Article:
Before jumping to scripts/udev there are few things I’m taking “as is” from my vagrant setup and this Vagrantfile example will help you to understand/recreate what I’m doing.
When OS is booting up all of the services are starting. I’m using
nginx and both of those services require paths to exist for proper running. NFS shares are mounted in vagrant guest os after starting the services.
I’m using very simple script to restart services:
I’m saving this to
/root/.udev-mount-restart-services.sh file with ansible provisioning.
But to make it work we have to run this script after our directory is mounted over NFS. This is where I used
First of all I wanted to know what event and subsystem is triggered when I mount directory. To get this information I opened 2 terminals and used
vagrant ssh to get to guest os.
In one terminal I started
udevadm monitor to get informations about events that were triggered by mount/umount of /project directory.
In second terminal I got root (with
sudo su in my case), checked what is mounted with
df -h (cause I’m too lazy to type this):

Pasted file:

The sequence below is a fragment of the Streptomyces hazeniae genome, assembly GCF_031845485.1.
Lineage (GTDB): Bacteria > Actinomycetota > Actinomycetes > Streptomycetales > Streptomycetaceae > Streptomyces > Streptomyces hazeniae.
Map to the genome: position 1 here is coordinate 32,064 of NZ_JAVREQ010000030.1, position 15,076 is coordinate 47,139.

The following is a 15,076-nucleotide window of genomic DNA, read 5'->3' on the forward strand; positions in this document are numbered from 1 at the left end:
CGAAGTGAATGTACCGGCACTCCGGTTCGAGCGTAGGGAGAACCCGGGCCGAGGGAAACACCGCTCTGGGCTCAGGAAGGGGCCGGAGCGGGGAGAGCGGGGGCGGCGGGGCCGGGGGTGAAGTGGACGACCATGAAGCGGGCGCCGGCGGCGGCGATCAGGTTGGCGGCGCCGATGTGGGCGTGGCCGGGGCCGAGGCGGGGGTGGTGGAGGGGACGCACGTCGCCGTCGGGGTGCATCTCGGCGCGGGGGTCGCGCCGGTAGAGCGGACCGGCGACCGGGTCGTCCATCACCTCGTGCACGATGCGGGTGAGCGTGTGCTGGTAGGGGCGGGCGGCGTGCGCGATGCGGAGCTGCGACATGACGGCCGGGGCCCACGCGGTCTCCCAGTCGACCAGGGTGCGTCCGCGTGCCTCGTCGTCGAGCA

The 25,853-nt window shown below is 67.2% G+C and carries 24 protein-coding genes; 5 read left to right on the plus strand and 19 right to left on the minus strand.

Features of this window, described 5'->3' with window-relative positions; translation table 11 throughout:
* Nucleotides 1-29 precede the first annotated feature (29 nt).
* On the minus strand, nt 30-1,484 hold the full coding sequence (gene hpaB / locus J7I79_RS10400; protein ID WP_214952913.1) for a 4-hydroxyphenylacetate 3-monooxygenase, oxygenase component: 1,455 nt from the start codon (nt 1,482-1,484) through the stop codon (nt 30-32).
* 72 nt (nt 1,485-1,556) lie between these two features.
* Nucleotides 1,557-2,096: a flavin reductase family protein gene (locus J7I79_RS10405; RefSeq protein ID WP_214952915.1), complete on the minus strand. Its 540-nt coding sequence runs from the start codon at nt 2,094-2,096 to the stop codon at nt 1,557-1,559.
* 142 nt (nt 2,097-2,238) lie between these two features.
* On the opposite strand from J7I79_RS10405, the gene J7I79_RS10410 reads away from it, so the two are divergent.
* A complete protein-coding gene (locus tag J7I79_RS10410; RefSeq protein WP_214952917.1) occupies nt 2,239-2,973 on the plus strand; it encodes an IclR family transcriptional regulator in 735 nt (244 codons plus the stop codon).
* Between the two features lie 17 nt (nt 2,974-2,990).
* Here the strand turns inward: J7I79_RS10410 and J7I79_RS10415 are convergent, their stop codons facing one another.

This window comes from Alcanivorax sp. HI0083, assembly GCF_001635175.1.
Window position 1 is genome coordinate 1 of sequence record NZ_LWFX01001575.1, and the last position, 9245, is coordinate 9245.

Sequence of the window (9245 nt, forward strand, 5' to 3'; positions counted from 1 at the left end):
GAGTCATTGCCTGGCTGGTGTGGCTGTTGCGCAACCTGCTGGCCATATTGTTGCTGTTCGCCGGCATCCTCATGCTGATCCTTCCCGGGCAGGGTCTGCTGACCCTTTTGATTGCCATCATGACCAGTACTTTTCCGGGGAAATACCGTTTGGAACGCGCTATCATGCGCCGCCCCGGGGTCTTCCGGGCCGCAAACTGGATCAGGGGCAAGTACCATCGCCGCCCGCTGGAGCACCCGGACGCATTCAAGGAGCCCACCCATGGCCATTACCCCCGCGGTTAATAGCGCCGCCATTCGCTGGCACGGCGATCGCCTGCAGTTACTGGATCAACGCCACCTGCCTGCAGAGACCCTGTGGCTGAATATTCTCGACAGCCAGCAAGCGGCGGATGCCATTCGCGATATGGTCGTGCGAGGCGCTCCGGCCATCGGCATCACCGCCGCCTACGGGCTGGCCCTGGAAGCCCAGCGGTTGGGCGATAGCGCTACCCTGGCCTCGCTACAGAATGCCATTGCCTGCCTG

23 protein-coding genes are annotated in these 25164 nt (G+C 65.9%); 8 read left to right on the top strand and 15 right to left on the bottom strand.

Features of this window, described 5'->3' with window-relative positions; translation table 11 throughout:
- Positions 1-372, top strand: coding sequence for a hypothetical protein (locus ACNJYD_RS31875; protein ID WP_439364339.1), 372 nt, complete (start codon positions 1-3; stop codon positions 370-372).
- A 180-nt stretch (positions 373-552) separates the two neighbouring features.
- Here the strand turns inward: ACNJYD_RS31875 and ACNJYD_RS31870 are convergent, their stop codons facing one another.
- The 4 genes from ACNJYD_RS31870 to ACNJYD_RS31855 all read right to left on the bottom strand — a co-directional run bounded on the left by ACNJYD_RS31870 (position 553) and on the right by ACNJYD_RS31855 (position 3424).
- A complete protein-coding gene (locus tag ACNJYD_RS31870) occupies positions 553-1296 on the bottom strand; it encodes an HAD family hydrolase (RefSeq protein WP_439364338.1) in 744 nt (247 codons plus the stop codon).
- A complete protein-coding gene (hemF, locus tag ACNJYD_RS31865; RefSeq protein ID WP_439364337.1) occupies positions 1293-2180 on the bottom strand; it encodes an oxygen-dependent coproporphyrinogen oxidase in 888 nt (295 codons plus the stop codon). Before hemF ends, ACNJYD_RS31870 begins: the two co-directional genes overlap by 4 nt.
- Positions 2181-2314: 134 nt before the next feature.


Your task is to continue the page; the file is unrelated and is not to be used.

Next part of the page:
So now what I did and what was the effect:
With this informations (and a wiki how to create udev rules) I could finally create rule and make it run the script to restart nginx and php5-fpm:
With provisioning I’m putting this script in
/root/.udev-mount-restart-services.sh and udev rule in
vagrant up the default vagrant user has exactly the same uid and gid as my local user. No more problems with reading/writing in
There are also prerequisits for this method:
- udev event is not started after getting machine up after
- if you’re provisioning this within
Vagrantfileyou might need to do additional
vagrant reloadto make it work after provisioning (not sure because I’m using packer to build our own boxes with preinstalled scripts like this)